It's better than nothing, but there's some weird missing features. Their budget page subtracts your budgets from your estimated monthly income, then shows how much you have leftover, but then it fails to take into account any bill payments? Even though they're already recognized as bills on the overview page.

Regardless, it's a step up from the alternative "spend money and hope I can make bills at the end of the month" philosophy I used to have.
Xkeeper
Posts: 22309/24691
That's why the idea of YNAB isn't to watch your money, it's to sort your money into piles of what you can spend. I don't look at my account and go "ooh, $20,000, I can buy all sorts of stuff", I look at my fun budget and see $150 and know that's what I can spend.

I tried Mint but I didn't like it at all and it didn't feel like I was really budgeting as much as just watching my money disappear.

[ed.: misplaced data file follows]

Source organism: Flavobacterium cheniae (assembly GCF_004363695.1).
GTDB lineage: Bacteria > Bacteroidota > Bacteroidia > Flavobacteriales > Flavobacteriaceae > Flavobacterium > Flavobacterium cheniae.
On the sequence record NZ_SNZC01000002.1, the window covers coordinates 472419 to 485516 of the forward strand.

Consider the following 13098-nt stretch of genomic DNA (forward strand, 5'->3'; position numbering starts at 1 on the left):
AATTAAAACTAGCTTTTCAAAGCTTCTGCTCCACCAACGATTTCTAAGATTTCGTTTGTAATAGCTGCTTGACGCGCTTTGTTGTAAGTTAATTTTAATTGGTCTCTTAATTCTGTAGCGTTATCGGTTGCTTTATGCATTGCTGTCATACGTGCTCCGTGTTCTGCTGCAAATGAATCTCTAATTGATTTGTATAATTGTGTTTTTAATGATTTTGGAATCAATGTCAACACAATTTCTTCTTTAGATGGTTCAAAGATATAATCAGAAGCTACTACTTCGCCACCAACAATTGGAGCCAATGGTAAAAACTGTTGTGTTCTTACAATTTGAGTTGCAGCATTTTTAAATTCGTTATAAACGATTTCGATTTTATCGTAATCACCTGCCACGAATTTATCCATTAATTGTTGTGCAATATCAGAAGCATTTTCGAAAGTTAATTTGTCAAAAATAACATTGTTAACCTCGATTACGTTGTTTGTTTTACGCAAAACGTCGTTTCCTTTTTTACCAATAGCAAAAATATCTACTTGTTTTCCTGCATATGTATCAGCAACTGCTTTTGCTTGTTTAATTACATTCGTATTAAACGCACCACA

Sponty
Posts: 10946/11090
Originally posted by FieryIce
Way to go making me feel inadequate Xkeeper I don't keep a budget :/ I do look at my expenses at the end of every month and go on "damage control" mode the next month if a particular month got out of hand, though. It's probably the worst system, but it works for me because I am thrifty by nature

Oh this is my system! Except I overspend way too often.
Though I just synced up all my accounts to Mint with some budgets and paying off credit card debt goals, I'm kinda hoping that'll help me keep a better handle on it. I have no problems watching my money (I've gotten legitimate anxiety when my online banking was down for maintenance) it's just... not spending it that's the problem.
Xkeeper
Posts: 22307/24691